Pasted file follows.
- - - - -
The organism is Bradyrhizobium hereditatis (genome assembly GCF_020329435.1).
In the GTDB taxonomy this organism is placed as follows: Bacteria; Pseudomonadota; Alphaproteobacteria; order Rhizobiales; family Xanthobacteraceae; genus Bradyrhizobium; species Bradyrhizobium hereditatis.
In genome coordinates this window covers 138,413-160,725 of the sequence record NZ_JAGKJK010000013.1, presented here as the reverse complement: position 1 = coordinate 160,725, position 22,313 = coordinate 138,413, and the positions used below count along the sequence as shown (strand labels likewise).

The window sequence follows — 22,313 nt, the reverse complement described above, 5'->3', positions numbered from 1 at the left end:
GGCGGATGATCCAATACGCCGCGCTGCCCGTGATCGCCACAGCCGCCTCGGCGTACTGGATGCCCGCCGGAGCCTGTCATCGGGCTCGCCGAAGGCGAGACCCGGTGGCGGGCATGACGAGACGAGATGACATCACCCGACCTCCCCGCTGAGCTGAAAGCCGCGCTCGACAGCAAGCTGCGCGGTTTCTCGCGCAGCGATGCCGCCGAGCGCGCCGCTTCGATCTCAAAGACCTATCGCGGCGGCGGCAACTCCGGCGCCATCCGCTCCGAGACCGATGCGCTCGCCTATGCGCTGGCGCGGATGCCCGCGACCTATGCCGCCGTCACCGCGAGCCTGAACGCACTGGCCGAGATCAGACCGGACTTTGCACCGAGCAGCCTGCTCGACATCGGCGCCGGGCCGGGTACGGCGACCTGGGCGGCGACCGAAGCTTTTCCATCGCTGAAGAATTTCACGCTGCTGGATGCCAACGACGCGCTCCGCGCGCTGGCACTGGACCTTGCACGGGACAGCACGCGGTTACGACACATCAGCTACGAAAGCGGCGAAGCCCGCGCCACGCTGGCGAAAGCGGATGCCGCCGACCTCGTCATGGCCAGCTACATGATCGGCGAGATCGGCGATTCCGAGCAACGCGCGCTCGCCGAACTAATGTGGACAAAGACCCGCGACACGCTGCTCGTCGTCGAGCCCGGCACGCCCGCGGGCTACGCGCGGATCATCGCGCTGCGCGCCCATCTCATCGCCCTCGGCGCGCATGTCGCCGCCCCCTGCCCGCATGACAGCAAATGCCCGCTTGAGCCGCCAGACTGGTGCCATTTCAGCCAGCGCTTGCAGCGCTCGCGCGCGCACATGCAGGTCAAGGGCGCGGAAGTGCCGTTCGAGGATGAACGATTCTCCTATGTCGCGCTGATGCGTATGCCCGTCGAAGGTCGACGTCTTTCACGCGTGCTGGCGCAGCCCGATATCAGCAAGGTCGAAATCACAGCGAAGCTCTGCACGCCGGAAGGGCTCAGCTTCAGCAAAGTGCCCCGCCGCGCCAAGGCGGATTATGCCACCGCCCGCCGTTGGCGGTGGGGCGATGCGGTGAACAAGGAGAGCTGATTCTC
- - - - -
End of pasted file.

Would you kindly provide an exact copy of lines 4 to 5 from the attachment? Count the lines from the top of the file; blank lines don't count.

The window sequence follows — 22,313 nt, the reverse complement described above, 5'->3', positions numbered from 1 at the left end:
GGCGGATGATCCAATACGCCGCGCTGCCCGTGATCGCCACAGCCGCCTCGGCGTACTGGATGCCCGCCGGAGCCTGTCATCGGGCTCGCCGAAGGCGAGACCCGGTGGCGGGCATGACGAGACGAGATGACATCACCCGACCTCCCCGCTGAGCTGAAAGCCGCGCTCGACAGCAAGCTGCGCGGTTTCTCGCGCAGCGATGCCGCCGAGCGCGCCGCTTCGATCTCAAAGACCTATCGCGGCGGCGGCAACTCCGGCGCCATCCGCTCCGAGACCGATGCGCTCGCCTATGCGCTGGCGCGGATGCCCGCGACCTATGCCGCCGTCACCGCGAGCCTGAACGCACTGGCCGAGATCAGACCGGACTTTGCACCGAGCAGCCTGCTCGACATCGGCGCCGGGCCGGGTACGGCGACCTGGGCGGCGACCGAAGCTTTTCCATCGCTGAAGAATTTCACGCTGCTGGATGCCAACGACGCGCTCCGCGCGCTGGCACTGGACCTTGCACGGGACAGCACGCGGTTACGACACATCAGCTACGAAAGCGGCGAAGCCCGCGCCACGCTGGCGAAAGCGGATGCCGCCGACCTCGTCATGGCCAGCTACATGATCGGCGAGATCGGCGATTCCGAGCAACGCGCGCTCGCCGAACTAATGTGGACAAAGACCCGCGACACGCTGCTCGTCGTCGAGCCCGGCACGCCCGCGGGCTACGCGCGGATCATCGCGCTGCGCGCCCATCTCATCGCCCTCGGCGCGCATGTCGCCGCCCCCTGCCCGCATGACAGCAAATGCCCGCTTGAGCCGCCAGACTGGTGCCATTTCAGCCAGCGCTTGCAGCGCTCGCGCGCGCACATGCAGGTCAAGGGCGCGGAAGTGCCGTTCGAGGATGAACGATTCTCCTATGTCGCGCTGATGCGTATGCCCGTCGAAGGTCGACGTCTTTCACGCGTGCTGGCGCAGCCCGATATCAGCAAGGTCGAAATCACAGCGAAGCTCTGCACGCCGGAAGGGCTCAGCTTCAGCAAAGTGCCCCGCCGCGCCAAGGCGGATTATGCCACCGCCCGCCGTTGGCGGTGGGGCGATGCGGTGAACAAGGAGAGCTGATTCTC